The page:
Frank Reich

As you know, this space is typically reserved for players, but sometimes I have to drag coaches into it. Reich will get torn apart this week, mostly for his play-calling, but I'm much more upset with his usage of the "three-headed monster" at RB that Tom Telesco gifted him with this offseason. Let's go one by one:

  • Ryan Mathews - 12 carries, 40 rush yds, 1 rush TD, 2 catches, 20 rec yds The "bellcow" back that is supposed to touch the ball a lot when the team has a lead and wants to burn clock. Despite the Chargers having a lead for over 24 minutes in the second half, Mathews finished the game with 12 carries and 14 total touches.
  • Danny Woodhead - 6 carries, 5 rush yds, 1 catch, 6 rec yds The best 3rd-down RB in the entire league is no longer playing RB on 3rd down. He was in exclusively on 1st and 2nd down, and all but one of his touches came on runs up the gut, which is maybe the only thing he doesn't do well.
  • Donald Brown - 2 carries, -2 rush yds I can't. I just can't.

Does anyone remember when I figured this out last year? Here's a quick reminder:

When Ryan Mathews gets 15+ touches, the 2013 Chargers are 9-5.

When Danny Woodhead gets 15+ touches, the 2013 Chargers are 1-2.

When Mathews and Woodhead combine for 30+ touches, the 2013 Chargers are 8-0.


Not only did Mathews not get 15 touches, and not only did those two guys not combine for 30 touches together, all three of the Chargers running backs totaled 23 touches. That shouldn't even be possible. Not with this group of wide receivers.

Eddie Royal - 1 catch (6 targets), 20 rec yds

Speaking of the team's lack of depth at WR, Eddie Royal is not nearly as good as Danny Woodhead or Ladarius Green (guys who don't play WR) at being a WR. Why the heck was he being featured all game long? They were running special plays just for Eddie! That worked when Ken Whisenhunt caught everyone by surprise with it last year, but now everyone knows who he is and how to defend him in this offense.

On a team that is filled with offensive weapons that are complete and total mismatches for almost every defense in the league (Mathews, Woodhead, Green, Gates, Keenan Allen), why did Mike McCoy and Frank Reich decide to build an offensive gameplan around their undersized, inconsistent, oft-injured WR that can be covered by a decent CB? And even if that's to be excused (it isn't), Royal was terrible all game long. He had bad hands, he quit on a route (which lead to an interceptions), and he generally looked like he did in those last few years with the Broncos when he didn't seem to be really into it anymore.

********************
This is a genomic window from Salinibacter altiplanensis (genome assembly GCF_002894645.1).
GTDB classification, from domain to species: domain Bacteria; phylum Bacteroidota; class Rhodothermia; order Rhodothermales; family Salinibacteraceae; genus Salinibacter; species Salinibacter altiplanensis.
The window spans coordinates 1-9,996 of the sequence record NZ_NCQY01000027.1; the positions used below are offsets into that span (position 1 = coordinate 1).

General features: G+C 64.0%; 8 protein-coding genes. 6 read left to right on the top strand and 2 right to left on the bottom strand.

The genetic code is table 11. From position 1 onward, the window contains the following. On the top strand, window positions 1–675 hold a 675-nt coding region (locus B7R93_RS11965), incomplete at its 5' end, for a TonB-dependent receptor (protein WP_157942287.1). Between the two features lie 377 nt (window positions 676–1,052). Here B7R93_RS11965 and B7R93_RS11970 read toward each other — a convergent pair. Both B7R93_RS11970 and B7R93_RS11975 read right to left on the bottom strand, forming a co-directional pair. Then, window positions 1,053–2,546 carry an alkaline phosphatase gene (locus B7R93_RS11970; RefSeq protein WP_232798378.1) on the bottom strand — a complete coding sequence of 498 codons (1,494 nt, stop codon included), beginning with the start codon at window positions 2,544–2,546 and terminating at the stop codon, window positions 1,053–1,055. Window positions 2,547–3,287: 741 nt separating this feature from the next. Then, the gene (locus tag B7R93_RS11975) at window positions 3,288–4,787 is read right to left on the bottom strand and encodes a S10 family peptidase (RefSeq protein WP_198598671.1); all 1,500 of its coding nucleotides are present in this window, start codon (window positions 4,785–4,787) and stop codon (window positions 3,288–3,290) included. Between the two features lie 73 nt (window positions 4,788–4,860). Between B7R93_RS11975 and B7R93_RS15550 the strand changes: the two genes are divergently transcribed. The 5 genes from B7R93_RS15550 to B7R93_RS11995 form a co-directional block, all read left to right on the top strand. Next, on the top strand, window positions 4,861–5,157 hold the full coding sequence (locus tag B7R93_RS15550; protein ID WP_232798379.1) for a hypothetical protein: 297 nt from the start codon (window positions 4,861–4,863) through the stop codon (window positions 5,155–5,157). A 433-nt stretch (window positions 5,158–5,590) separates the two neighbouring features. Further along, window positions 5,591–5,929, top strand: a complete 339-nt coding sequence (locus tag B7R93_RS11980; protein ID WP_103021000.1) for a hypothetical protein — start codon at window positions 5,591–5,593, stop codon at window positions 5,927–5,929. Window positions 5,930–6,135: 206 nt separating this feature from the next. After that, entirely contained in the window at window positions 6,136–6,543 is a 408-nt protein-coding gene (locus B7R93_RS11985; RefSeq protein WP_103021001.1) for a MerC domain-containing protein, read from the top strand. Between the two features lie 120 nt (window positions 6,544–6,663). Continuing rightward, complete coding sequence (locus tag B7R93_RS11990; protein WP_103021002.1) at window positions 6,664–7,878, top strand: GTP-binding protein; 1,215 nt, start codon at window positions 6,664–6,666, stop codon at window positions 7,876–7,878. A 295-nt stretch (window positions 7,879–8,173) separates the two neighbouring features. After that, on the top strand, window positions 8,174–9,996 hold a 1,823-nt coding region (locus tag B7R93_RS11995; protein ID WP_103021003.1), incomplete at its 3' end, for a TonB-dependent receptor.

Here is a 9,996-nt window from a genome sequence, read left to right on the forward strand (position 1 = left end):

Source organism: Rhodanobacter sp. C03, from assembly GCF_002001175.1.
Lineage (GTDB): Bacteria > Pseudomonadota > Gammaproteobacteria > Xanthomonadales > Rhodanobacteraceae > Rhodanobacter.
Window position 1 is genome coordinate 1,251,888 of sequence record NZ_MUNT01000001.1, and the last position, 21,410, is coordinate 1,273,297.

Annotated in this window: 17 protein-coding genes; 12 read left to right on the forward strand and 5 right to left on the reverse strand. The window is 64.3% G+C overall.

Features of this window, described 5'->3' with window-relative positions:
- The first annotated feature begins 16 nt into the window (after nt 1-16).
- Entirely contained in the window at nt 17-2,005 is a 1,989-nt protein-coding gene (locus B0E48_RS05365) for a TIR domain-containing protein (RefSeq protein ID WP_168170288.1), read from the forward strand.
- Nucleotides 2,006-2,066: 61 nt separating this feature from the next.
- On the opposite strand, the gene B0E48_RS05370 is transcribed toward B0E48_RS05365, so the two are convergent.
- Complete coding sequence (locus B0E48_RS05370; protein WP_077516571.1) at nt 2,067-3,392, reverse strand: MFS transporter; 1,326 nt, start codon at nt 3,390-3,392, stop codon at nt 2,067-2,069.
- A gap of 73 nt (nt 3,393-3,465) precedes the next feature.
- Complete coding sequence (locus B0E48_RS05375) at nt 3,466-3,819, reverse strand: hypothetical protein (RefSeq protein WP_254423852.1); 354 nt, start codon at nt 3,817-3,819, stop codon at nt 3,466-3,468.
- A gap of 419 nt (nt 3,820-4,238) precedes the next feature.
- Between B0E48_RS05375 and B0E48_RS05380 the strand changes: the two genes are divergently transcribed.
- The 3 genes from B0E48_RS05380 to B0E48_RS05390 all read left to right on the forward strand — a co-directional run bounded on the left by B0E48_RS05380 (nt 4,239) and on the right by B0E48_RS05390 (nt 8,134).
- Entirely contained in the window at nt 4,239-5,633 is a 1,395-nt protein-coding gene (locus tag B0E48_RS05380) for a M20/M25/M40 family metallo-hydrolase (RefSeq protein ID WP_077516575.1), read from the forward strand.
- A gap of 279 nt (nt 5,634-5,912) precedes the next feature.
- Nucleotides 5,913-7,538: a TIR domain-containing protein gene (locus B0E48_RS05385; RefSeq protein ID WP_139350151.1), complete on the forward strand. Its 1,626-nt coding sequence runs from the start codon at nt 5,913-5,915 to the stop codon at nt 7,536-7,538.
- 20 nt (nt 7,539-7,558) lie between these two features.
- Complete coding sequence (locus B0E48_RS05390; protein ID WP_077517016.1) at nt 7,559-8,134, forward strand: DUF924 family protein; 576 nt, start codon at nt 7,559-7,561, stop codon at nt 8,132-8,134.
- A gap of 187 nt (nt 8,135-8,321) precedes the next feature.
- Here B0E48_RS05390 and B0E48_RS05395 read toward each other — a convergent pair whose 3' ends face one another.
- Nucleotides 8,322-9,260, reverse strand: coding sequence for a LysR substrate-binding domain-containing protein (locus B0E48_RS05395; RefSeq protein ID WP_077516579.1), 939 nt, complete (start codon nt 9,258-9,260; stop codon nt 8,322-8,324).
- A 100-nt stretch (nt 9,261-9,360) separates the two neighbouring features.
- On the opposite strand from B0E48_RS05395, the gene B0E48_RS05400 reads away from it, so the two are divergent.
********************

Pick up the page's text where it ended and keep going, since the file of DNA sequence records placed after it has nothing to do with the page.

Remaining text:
Wake up, Eddie.

Offensive Line

I don't want to throw too much dirt on them. I know Joe D will get them right and I know not having Nick Hardwick out there in the second half hurt them a lot (he is the most valuable center in the NFL if only for his blitz recognition, Philip Rivers was lost without him), but I still have to point out just how bad they were. Reich or McCoy should have realized that they were more set up to run than pass with the lead and without Hardwick out there, though.

That being said, D.J. Fluker looked terrible all game long. I honestly don't care that he laid a big hit on Patrick Peterson during a fake interception return because that play didn't matter or actually happen. What I care about was that he was a full second behind everyone else getting off the snap and was beat on almost every running play as a result. That needs to be fixed.

Johnnie Troutman probably deserves some spotlight as well, for getting eaten alive in pass-blocking before and especially after Hardwick left the game with an ankle injury. That wasn't a great defensive line and he was hopeless to stop them. Looked more like a lack of focus than a lack of talent to me.

Richard Marshall - 3 tackles (2 solo)

I can not wait for Jahleel Addae to get healthy.

That's it! Everyone else either played exactly to my expectations, or they did enough good things to equal out the bad things. In the comments, tell me who I missed.